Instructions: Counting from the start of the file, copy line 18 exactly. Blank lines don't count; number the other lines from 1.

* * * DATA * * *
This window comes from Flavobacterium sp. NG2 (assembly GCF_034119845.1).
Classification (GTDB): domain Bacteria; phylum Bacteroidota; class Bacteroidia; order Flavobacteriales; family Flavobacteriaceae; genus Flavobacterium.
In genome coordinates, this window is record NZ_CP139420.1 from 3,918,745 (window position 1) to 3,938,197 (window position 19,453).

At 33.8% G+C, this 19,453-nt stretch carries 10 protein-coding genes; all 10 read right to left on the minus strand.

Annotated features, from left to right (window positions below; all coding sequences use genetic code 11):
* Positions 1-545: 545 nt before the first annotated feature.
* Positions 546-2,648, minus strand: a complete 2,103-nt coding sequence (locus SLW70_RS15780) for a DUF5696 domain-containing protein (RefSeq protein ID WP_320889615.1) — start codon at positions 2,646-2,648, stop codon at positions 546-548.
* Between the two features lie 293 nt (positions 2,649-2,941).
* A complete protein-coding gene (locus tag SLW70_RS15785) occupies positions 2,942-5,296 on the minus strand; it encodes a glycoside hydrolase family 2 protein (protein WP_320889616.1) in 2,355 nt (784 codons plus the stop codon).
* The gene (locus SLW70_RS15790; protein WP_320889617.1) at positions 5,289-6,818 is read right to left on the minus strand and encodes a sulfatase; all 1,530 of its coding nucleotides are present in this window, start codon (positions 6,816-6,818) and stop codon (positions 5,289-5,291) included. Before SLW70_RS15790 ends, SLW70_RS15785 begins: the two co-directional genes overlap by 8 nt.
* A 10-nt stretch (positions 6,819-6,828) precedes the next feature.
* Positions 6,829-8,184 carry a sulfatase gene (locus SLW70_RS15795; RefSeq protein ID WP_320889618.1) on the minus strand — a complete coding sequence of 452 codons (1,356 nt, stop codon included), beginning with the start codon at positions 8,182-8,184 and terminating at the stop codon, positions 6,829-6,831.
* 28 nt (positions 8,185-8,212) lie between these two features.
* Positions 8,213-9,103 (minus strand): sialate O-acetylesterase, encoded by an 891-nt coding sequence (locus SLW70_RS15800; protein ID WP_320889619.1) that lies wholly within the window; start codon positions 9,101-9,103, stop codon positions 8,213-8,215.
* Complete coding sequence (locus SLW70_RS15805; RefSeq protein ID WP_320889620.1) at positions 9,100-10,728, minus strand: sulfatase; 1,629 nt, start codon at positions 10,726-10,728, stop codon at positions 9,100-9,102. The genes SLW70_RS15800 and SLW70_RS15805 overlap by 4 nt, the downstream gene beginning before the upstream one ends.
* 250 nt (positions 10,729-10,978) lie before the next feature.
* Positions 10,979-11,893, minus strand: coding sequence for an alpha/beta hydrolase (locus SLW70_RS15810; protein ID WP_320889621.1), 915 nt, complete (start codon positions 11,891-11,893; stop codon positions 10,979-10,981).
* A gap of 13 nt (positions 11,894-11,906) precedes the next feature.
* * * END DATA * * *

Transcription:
* A gap of 13 nt (positions 11,894-11,906) precedes the next feature.